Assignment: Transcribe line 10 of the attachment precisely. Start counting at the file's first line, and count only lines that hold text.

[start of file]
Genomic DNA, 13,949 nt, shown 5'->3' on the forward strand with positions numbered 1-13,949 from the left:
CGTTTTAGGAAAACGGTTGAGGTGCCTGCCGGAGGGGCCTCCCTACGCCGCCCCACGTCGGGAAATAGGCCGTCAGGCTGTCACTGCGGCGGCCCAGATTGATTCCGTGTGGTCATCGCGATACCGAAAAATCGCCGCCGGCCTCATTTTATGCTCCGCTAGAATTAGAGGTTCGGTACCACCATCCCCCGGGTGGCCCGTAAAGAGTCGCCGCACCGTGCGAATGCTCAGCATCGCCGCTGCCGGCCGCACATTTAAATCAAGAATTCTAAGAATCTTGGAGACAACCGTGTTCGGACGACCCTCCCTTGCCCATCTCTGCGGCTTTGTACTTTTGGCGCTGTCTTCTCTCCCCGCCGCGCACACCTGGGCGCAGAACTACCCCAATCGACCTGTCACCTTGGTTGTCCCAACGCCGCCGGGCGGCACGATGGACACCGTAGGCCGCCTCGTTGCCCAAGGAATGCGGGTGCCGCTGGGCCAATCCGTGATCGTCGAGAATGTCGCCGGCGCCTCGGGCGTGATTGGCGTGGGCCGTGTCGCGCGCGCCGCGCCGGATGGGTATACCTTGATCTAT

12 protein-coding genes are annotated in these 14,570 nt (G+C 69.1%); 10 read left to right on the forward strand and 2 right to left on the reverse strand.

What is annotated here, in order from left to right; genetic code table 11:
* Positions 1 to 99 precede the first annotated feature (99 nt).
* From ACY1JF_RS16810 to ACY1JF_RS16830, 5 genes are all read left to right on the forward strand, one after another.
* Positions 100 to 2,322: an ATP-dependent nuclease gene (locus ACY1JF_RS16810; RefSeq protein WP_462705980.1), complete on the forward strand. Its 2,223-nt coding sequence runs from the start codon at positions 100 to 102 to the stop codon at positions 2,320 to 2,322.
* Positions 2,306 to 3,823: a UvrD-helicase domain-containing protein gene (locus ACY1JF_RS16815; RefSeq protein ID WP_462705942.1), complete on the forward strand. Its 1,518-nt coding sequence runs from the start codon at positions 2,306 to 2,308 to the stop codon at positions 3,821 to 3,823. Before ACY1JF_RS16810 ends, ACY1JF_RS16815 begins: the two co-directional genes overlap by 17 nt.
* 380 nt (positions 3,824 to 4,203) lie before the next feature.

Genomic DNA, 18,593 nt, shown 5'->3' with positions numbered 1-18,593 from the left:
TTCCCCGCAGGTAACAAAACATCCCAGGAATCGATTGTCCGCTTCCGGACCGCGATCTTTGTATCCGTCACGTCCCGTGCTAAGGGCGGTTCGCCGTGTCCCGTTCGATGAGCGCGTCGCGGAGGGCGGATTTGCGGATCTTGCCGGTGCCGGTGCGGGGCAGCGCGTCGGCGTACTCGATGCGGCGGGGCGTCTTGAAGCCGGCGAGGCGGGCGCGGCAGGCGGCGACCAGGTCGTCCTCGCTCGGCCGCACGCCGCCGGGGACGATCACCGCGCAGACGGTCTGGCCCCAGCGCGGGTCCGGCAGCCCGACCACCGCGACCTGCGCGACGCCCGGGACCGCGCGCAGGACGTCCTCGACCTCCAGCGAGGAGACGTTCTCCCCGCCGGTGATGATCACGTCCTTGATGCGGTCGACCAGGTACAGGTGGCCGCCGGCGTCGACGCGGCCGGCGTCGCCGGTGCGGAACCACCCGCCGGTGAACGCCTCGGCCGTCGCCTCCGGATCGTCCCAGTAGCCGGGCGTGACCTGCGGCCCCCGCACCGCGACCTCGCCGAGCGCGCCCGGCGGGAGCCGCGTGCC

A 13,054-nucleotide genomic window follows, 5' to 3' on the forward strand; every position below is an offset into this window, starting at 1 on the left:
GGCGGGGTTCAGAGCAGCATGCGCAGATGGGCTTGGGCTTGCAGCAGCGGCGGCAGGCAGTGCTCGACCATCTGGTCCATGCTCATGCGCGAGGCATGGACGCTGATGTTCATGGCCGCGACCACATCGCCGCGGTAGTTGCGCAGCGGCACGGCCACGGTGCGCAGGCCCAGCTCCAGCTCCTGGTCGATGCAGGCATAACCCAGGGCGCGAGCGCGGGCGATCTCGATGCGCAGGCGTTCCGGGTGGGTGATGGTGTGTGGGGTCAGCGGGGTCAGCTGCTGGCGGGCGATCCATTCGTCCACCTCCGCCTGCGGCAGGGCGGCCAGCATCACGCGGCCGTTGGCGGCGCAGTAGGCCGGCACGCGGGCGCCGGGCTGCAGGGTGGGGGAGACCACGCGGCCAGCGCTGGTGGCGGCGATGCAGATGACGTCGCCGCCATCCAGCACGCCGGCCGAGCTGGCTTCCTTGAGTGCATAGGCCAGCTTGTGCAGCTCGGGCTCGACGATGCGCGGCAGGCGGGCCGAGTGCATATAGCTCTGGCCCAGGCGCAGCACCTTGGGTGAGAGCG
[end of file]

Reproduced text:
Genomic DNA, 18,593 nt, shown 5'->3' with positions numbered 1-18,593 from the left: